In this equation, the units of measure for N and No can be in grams, atoms, or moles.

It does not matter as long as they are like measures.

The method of carbon dating makes use of the fact that all living organisms contain two isotopes of carbon, carbon-12, denoted 12C (a stable isotope), and carbon-14, denoted 14C (a radioactive isotope).

The ratio of the amount of 14C to the amount of 12C is essentially constant (approximately 1/10,000).

Research has been ongoing since the 1960s to determine what the proportion of in the atmosphere has been over the past fifty thousand years.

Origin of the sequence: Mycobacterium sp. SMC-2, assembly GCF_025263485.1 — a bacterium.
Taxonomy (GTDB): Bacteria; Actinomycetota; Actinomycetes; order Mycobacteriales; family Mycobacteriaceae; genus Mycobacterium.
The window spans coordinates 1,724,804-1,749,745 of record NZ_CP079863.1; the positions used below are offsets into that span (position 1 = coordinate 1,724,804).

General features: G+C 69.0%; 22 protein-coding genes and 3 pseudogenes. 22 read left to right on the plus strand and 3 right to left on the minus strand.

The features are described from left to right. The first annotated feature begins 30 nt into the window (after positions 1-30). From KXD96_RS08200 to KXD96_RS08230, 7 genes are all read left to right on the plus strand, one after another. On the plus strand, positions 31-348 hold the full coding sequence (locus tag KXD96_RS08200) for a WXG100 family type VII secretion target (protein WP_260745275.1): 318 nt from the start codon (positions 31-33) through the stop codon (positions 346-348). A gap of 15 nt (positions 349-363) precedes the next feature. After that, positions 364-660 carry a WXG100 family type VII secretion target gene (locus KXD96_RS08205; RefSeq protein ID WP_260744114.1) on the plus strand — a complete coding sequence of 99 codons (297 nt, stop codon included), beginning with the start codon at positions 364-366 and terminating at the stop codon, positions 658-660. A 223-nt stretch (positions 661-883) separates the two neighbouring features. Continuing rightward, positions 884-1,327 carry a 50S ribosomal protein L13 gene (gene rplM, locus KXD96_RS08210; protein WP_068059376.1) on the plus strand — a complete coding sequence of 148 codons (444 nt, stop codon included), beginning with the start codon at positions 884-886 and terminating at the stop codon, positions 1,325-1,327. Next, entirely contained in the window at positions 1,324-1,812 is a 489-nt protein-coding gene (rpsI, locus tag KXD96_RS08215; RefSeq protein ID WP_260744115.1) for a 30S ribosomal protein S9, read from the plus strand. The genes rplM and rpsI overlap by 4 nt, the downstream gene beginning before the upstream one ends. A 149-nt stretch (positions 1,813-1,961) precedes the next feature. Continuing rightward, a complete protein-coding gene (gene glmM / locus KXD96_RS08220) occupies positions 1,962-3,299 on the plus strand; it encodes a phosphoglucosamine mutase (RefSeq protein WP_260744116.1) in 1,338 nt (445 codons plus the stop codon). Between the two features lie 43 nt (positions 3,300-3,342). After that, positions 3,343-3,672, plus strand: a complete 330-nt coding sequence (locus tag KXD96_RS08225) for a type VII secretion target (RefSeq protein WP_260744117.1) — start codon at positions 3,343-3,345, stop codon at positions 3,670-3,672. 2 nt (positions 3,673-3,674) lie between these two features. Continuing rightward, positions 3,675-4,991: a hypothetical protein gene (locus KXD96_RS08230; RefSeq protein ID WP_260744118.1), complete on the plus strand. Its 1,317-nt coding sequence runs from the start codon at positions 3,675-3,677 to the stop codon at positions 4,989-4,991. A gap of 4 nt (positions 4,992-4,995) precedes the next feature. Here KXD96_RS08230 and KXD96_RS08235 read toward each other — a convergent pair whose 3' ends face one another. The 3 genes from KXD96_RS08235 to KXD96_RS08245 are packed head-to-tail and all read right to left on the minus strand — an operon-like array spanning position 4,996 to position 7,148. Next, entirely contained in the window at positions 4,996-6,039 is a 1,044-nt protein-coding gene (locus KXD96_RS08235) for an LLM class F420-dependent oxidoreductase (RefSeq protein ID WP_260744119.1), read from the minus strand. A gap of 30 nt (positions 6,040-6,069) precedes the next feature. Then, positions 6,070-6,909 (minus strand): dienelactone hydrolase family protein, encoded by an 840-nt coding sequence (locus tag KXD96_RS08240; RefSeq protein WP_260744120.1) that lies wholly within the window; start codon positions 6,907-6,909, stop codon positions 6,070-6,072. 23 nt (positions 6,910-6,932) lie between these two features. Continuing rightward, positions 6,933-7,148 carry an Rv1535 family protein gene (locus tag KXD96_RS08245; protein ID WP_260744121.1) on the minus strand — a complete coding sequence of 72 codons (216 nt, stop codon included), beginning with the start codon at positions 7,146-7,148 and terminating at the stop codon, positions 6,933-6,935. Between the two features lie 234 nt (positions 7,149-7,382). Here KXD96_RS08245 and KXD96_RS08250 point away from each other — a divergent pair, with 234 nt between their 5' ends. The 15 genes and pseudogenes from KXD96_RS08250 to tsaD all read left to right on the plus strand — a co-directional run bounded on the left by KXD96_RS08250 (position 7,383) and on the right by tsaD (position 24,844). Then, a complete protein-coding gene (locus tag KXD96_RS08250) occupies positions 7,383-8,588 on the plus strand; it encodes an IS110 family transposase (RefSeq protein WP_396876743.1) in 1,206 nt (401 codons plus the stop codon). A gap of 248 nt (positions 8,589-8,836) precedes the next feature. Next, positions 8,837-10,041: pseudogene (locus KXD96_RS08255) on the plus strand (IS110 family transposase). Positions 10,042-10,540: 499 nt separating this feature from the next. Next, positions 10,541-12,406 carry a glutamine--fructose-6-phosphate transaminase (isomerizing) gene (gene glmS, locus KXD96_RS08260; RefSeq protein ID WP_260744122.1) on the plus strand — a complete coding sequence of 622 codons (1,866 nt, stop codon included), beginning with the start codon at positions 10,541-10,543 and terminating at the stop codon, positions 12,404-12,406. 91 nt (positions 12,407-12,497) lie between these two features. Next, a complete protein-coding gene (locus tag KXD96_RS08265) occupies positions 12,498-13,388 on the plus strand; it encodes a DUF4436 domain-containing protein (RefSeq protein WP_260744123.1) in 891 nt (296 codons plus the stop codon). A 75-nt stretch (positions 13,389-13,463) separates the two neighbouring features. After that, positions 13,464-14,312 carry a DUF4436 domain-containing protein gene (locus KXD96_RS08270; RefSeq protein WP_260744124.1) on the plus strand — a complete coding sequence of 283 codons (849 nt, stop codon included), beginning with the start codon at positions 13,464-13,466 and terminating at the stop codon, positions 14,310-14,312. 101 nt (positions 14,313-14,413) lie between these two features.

The resulting data, in the form of a calibration curve, is now used to convert a given measurement of radiocarbon in a sample into an estimate of the sample's calendar age.

If you could watch a single atom of a radioactive isotope, U-238, for example, you wouldn’t be able to predict when that particular atom might decay.

It might take a millisecond, or it might take a century. But if you have a large enough sample, a pattern begins to emerge.

It takes a certain amount of time for half the atoms in a sample to decay.

This decay is an example of an exponential decay, shown in the figure below.

Knowing about half-lives is important because it enables you to determine when a sample of radioactive material is safe to handle.

Now, take the logarithm of both sides to get $$ -0.693 = -5700k, $$ from which we can derive $$ k \approx 1.22 \cdot 10^.

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